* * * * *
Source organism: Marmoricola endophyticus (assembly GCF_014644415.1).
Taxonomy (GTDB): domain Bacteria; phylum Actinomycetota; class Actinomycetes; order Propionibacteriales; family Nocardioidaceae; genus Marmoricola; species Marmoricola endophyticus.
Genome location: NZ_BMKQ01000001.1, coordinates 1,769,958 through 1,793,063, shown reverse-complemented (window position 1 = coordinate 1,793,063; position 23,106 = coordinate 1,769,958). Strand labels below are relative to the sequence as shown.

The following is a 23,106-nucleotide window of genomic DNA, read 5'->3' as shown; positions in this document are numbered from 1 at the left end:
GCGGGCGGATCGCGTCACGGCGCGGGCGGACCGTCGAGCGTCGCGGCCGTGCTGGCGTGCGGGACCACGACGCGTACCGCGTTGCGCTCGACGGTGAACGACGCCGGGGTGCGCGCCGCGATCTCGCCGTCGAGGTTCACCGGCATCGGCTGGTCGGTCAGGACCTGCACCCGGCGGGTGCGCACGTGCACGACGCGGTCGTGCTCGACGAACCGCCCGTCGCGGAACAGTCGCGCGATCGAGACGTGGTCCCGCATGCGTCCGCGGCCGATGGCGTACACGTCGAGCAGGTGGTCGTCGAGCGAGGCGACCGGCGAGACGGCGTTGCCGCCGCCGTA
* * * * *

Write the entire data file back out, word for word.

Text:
Source organism: Marmoricola endophyticus (assembly GCF_014644415.1).
Taxonomy (GTDB): domain Bacteria; phylum Actinomycetota; class Actinomycetes; order Propionibacteriales; family Nocardioidaceae; genus Marmoricola; species Marmoricola endophyticus.
Genome location: NZ_BMKQ01000001.1, coordinates 1,769,958 through 1,793,063, shown reverse-complemented (window position 1 = coordinate 1,793,063; position 23,106 = coordinate 1,769,958). Strand labels below are relative to the sequence as shown.

The following is a 23,106-nucleotide window of genomic DNA, read 5'->3' as shown; positions in this document are numbered from 1 at the left end:
GCGGGCGGATCGCGTCACGGCGCGGGCGGACCGTCGAGCGTCGCGGCCGTGCTGGCGTGCGGGACCACGACGCGTACCGCGTTGCGCTCGACGGTGAACGACGCCGGGGTGCGCGCCGCGATCTCGCCGTCGAGGTTCACCGGCATCGGCTGGTCGGTCAGGACCTGCACCCGGCGGGTGCGCACGTGCACGACGCGGTCGTGCTCGACGAACCGCCCGTCGCGGAACAGTCGCGCGATCGAGACGTGGTCCCGCATGCGTCCGCGGCCGATGGCGTACACGTCGAGCAGGTGGTCGTCGAGCGAGGCGACCGGCGAGACGGCGTTGCCGCCGCCGTA